YouTube is NOT a “Stepping Stone” to the Mainstream

The term “mainstream” or “traditional” media is currently used when referring to the world of television, film, commercials, and music videos. This expression implies a certain prestige that comes along with sizable production budgets, widespread visibility, and high stakes. Digital content (with the exception of paid services like Netflix) is often considered low-brow: a secondary option for those who cannot afford to buy a cable package nor to go see films.

Screen Shot 2015-09-06 at 7.17.09 PMHowever, creating digital content – whether that’s on an ephemeral platform like Vine or Instagram or the more distinguished YouTube – is still understood to be a lesser craft than creating traditional content.

And maybe it is. (The pic to the left, by Casey Niestat, begs to differ.)

I’ve certainly covered this dichotomy from many angles, including case studies of platform migration, the relationship of mainstream media with internet actors, and even a guide/rant on how to transition into the mainstream.

But there’s a change happening. Digital productions, Internet stars, and web personalities have become mainstream. And nobody explains it better than filmmaker-turned-vlogger Casey Niestat.

I’ve previously profiled Casey Neistat in my blog entitled “Travel the World, Make Films, and Get Paid,” and if you’d like to know more about this remarkable human, go pop over there and give it a skim. Okay, are you back? Good.

In one of his most recent videos, Casey purports to explain how he got 1 million YouTube subscribers, but instead talks about something much more interesting: how he views the current YouTube landscape.

He starts by explaining that he’s got a lot of “traditional media” awards gathering dust on his bookshelf. These awards are for the feature films he made earlier in his career, for his HBO show, and for generally being a very promising filmmaker. But, according to him, it doesn’t matter. What matters is what he and other digital influences are doing right now, by simply talking to the camera. And I agree with Casey.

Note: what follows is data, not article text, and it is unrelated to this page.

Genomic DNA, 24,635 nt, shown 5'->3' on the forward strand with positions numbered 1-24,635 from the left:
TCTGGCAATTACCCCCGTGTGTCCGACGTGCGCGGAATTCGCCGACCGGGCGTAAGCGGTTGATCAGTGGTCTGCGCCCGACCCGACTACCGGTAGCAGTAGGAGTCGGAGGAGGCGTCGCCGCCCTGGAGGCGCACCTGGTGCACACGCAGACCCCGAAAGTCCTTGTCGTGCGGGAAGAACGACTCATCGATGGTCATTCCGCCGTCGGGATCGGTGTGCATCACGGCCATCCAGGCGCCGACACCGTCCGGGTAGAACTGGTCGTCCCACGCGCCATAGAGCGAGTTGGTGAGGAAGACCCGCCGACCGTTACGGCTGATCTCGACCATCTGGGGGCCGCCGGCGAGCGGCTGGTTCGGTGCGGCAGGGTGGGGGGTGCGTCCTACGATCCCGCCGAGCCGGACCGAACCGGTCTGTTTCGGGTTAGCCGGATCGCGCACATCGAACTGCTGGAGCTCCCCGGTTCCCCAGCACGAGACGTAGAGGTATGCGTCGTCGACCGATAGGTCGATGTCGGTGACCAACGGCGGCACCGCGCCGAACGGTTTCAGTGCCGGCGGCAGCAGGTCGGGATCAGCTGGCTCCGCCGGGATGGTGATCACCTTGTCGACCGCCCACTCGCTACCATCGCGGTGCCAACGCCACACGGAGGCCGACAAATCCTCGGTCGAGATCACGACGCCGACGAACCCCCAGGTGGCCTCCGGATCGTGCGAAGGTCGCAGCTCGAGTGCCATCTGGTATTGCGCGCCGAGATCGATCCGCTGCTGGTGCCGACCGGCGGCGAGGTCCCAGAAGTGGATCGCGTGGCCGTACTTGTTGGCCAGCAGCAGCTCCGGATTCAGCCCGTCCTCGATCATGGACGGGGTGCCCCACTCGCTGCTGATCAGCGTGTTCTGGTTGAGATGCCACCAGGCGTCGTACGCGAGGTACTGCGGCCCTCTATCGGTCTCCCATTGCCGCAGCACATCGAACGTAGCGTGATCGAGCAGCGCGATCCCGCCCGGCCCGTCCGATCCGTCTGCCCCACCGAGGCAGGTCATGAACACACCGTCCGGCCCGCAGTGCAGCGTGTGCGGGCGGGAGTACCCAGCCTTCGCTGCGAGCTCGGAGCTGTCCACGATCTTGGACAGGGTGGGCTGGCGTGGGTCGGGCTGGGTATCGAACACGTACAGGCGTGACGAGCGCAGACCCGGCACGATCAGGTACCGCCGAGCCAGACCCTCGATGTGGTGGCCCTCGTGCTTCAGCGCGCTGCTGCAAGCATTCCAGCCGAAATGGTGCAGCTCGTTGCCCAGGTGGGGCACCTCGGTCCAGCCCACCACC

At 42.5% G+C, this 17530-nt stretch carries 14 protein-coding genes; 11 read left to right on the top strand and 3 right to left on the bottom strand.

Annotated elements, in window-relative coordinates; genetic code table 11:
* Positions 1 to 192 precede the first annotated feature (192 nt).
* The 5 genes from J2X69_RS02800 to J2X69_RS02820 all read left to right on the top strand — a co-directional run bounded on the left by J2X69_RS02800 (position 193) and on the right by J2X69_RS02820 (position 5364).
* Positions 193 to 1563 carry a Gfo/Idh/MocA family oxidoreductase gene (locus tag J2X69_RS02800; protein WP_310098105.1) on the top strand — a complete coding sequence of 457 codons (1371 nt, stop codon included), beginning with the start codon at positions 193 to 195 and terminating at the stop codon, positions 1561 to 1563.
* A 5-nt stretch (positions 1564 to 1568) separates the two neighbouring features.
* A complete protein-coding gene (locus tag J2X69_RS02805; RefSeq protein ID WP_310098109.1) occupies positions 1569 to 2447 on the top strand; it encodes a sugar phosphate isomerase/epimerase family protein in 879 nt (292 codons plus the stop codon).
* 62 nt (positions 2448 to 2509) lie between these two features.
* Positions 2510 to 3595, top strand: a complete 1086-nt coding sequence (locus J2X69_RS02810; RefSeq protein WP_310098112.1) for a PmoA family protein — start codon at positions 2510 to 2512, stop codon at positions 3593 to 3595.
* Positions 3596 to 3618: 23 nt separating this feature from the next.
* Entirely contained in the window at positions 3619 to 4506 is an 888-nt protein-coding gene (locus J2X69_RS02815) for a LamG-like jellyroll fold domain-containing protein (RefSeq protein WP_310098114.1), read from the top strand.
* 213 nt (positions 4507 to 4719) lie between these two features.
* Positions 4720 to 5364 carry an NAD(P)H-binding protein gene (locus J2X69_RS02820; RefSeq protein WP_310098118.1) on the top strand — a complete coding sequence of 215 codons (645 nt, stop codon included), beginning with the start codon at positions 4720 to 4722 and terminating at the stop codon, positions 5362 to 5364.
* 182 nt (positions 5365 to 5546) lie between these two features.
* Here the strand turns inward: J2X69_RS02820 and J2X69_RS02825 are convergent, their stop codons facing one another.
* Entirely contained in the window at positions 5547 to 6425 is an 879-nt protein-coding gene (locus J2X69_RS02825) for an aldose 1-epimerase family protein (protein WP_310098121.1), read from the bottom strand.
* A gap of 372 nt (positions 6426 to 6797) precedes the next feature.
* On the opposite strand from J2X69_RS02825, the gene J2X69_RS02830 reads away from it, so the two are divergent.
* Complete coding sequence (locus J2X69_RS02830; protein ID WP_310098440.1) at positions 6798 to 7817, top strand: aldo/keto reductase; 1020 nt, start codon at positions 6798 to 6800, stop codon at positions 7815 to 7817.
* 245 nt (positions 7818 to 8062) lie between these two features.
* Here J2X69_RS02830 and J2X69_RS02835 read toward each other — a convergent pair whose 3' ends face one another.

While previously, to get an idea across to a wide group of people, you’d need an expensive camera, sound gear, lighting, a crew, and a hard-to-navigate distribution channel – the internet (and particularly YouTube) has made it incredibly easy to share your thoughts with the world.

Screen Shot 2015-09-06 at 7.14.31 PMSo, according to Casey, YouTube isn’t a “stepping stone” to becoming “mainstream.” YouTube IS mainstream. The people who consume content have no boundaries on who to support and who to follow. They are just as likely to give Beyonce a “like” on Instagram as they are to double-tap a photo of digital star Meghan Tonjes. In many cases, the level of engagement that Internet personalities obtain from their fans is far greater in both number and quality.

And with this year’s Streamy Awards (widely referred to as the Oscars of the Internet) being televised for the first time, the definition of “mainstream” is getting even more inclusive.